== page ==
Striking white admirals, seen in especially good numbers this year, benefit from the abundant honeysuckle found throughout the wood and especially the plants growing in partial shade on woodland edges.

A white admiral. Picture: Jon Heath
A white admiral. Picture: Jon Heath

Thinning of a proportion of canopy ash trees is under way and being completed in areas of the wood mainly due to the effects of ash dieback disease - these areas will have up to 30 per cent of the ash trees removed to allow greater light to reach to the woodland floor, stimulating tree and shrub regeneration.

Tune in to International Bat Night

An injured barbastelle bat in Hayley Wood. It has a torn tail membrane. Picture: Simon Stirrup
An injured barbastelle bat in Hayley Wood. It has a torn tail membrane. Picture: Simon Stirrup

Flitting out of the rising darkness like shadows, these nocturnal mammals are as charismatic as they are misunderstood. Britain is home to 18 species of bat, the largest being the noctule weighing as little as four £1 coins, and the smallest, the pipistrelle, weighing as little as a 2p coin – but known to gobble up more than 500 insects in an hour!

Whether in woodlands or skimming over a river, the sight of a bat quickens the heart. Most active in the summer months when they come out of hibernation, bats hunt insects, give birth and raise young, with the best time to see them around sunset or sunrise when it is warm and dry.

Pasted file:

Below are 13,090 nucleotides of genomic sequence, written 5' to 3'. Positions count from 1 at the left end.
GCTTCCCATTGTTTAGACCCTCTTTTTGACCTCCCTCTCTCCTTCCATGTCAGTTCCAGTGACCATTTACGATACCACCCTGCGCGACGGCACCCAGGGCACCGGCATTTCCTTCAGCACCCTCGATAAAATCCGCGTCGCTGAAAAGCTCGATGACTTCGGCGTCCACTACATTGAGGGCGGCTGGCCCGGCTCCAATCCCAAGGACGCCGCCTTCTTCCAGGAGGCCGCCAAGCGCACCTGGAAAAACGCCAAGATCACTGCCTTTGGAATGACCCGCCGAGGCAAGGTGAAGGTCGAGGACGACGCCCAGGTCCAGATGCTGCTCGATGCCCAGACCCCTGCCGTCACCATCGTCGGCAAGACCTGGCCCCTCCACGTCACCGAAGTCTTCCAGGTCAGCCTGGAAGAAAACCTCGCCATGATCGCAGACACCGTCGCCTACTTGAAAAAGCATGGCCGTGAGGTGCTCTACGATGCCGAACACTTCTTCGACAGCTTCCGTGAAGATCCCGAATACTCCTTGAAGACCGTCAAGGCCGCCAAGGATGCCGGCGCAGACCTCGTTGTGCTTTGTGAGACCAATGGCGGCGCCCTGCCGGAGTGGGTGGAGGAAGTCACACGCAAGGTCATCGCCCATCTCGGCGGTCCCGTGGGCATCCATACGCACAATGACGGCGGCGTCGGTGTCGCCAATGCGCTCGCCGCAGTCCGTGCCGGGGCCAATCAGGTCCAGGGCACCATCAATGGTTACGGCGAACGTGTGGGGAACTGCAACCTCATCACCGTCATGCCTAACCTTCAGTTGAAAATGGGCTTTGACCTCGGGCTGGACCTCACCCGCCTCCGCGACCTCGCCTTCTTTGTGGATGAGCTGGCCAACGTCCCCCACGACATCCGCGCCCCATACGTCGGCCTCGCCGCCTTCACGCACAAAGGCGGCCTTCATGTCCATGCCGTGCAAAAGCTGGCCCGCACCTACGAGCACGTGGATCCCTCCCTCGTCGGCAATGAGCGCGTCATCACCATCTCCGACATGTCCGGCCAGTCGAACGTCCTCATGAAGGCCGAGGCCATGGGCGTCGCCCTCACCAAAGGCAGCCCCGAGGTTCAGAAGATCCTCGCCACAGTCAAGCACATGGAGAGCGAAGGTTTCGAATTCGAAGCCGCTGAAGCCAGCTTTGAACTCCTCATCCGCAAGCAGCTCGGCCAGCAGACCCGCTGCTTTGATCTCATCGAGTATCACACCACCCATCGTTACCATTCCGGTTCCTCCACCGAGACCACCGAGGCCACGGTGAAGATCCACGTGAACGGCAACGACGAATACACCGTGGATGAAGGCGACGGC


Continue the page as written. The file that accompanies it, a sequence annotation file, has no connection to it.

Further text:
A pipistrelle bat. Picture: Henry Stanier
A pipistrelle bat. Picture: Henry Stanier

While some bats fly relatively high, others are found closer to the ground – not venturing far above the trees or flying low over grassland and water. To really experience the world of bats it’s worth borrowing a hand held detector to tune into the high-frequency clicks and buzzes of bats using echolocation to hunt; the frequency of the calls allows identification in the dark . . .

Pipistrelle bats. Picture: Henry Stanier
Pipistrelle bats. Picture: Henry Stanier

This Saturday (August 27) is International Bat Night and to mark the occasion the trust are running various bat events: an evening walk in Cambourne, 8-10pm, with bat detectors provided, while at the Great Fen, monitoring officer Henry Stanier will be leading a walk at Woodwalton Fen.

A soprano pipistrelle bat. Picture: Henry Stanier
A soprano pipistrelle bat. Picture: Henry Stanier

With a fascination for bats for over 30 years, Henry has applied this enthusiasm to his work in monitoring the success of the Great Fen, including training volunteers in bat survey skills.

His interest in bats has taken him to Australia, Costa Rica and Hungary, and he has run many courses on bat identification. There's also a walk in Cambridge with the trust's local group at Paradise nature reserve.

Visit www.wildlifebcn.org/get-involved/wild-events-and-experiences/bats.

The trust has a range of bat detectors - each bat species has its own unique call frequency, so by adjusting the frequency it's possible to identify the species being detected.